Wednesday, 22 March 2017

Higher Ed Trends that could shape UoM potential futures

Mauritius as a small island state can no longer ignore the trends that are influencing the global higher education sector and more importantly about how the landscape will look in 10 to 15 years ahead. At least three of the main strategic directions of the strategic plan 2015-2020 of the University depend on how these main trends will affect the global higher education landscape and impact on the achievement of key objectives laid out by the institution. The key strategic directions that are directly affected by these trends are internationalization, financial sustainability, and research excellence.  

Publicly funded Universities and Government Grant  

It is generally perceived that Government subsidies to African Higher Education Institutions are not sufficient to promote sustainable research and development activities (Kavuma 2011). In many African countries and beyond, Government are even cutting on subsidies. There are now growing concerns with respect to sustainability of these institutions and fears of decline in overall quality of educational provisions (Loh 2005; Kavuma 2011; Else 2016).  

Borderless Education and Transnational Education Provision & ICTs  

There are four types of transnational education provisions namely franchise, branch campus, joint offer of programmes and online delivery. Technology is now playing a significant role in the digitization era and has revolutionized transnational education provisions leaving however new challenges from the quality assurance and legal perspectives (Santally 2016).  

Merging of Universities  

A wave of university mergers has been experienced in Europe as these universities embark on increasing ranking, foster innovation and research to keep control on a bigger share of the higher education market. University mergers make competition tougher for smaller and less renowned institutions in the fight for sustainability and survival (Mitchell 2015).  

Global Higher Education Partnerships for Transnational Research

There is clear indication that research outputs from the north are among the most cited and impactful on academia and industry. Universities such as Makerere University, in the African region that partnered for research, development and publications with researchers in Europe experienced an improved university ranking and higher research impact scores (Daily Output 2015). Global research partnerships also improve the chances of attracting funding for high end and interdisciplinary research.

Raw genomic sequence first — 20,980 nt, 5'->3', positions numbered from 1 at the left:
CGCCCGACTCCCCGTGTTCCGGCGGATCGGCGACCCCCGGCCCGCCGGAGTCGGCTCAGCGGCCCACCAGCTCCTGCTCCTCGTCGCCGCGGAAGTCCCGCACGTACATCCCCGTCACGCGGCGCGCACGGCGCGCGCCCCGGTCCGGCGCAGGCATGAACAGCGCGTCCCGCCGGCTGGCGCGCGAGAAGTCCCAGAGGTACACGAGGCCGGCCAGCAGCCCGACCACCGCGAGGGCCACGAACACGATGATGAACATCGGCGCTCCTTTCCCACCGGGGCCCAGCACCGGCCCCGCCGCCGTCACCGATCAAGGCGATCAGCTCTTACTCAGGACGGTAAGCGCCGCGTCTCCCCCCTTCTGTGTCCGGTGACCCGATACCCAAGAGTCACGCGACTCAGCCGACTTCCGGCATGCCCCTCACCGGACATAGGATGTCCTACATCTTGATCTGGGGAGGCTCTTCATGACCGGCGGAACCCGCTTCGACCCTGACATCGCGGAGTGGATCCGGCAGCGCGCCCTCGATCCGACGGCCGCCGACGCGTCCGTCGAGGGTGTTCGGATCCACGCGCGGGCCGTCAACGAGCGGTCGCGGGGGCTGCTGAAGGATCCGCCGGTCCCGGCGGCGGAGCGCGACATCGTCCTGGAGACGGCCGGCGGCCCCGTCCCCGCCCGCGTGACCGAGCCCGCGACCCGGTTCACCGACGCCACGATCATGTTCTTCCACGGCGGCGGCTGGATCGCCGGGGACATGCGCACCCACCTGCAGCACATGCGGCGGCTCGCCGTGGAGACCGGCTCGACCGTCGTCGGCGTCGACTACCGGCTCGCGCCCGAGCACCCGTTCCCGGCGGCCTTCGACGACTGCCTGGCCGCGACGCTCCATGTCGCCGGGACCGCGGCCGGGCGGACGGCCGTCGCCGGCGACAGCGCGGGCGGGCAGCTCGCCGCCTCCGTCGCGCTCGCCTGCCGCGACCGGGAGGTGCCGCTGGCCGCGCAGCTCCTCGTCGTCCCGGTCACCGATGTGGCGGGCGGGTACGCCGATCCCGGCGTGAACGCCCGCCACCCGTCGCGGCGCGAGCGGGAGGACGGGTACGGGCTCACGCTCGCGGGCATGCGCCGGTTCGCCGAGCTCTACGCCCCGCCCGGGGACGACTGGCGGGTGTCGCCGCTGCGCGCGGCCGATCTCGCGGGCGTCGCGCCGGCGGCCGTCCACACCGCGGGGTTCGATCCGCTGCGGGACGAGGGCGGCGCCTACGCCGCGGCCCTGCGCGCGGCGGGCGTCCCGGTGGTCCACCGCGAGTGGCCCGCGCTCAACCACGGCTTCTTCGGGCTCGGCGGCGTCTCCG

Public-Private Sector Partnerships through linking academia with industry   

Universities engaging in high-end R&D are those who have received huge funding to work on industry related problems, or those are able to commercialize their R&D activities with the private sector. A number of initiatives in the European region have been developed based on the 4P model of public, private, people & partnerships to promote open innovation such as Living Labs (Quesado 2016; Santally et al. 2014).  

Higher Education Demographics & Outbound Student Mobility shifting towards the East   

By 2020, it is projected that China, Malaysia and India will be among the top 10 host countries of internationally mobile students. By 2020, four countries (India, China, US and Indonesia) will account for over 50% of the 18-22 year old globally. The other quarter will come from Nigeria, Pakistan, Ethiopia, Bangladesh, Vietnam, Philippines and Mexico (British Council 2012).

Monday, 12 December 2016

An Evaluation of the African Leadership in ICT Programme from a Quality Assurance Perspective

This paper has just recently been published in the European Journal of Open, Distance and e-Learning. The abstract of the paper is reproduced below:

The aim of this paper is to present a comprehensive review of the African Leadership in ICT (ALICT-LATIC) course delivery model, offered by the Global e-Schools and Communities Initiatives (GESCI) from a quality assurance perspective taking into account the delivery model, cultural context, and the distributed nature of the programme and its participants, from a geographical perspective. In this paper, we look at the key concepts governing the ALICT-LATIC course, such as the provision of transnational education and blended learning provisions. Through a series of steps including desk studies, expert observation and the application of the eLearning Maturity Model, we conduct an evaluation of the eLearning provision from a quality assurance perspective. We can reasonably argue at this stage that the current blended learning model is conducive for the development of skills and competencies as expected in terms of intended outcomes and learner experience. The quality of the course is comparable to academic standards adopted by institutions of higher education through their internal and external quality mechanisms.

The full article can be read here 

I wish to place on record the contribution of the GESCI staff, with special mention to Mary Hooker for her invaluable suggestion and reviews to improve the work presented in this paper. I also wish to thank Roshan Halkhoree, my colleague from the University of Mauritius for his contribution in initial reviews of the work that was presented in this paper. Finally I thank the University of Mauritius for the support to this ongoing collaboration with GESCI.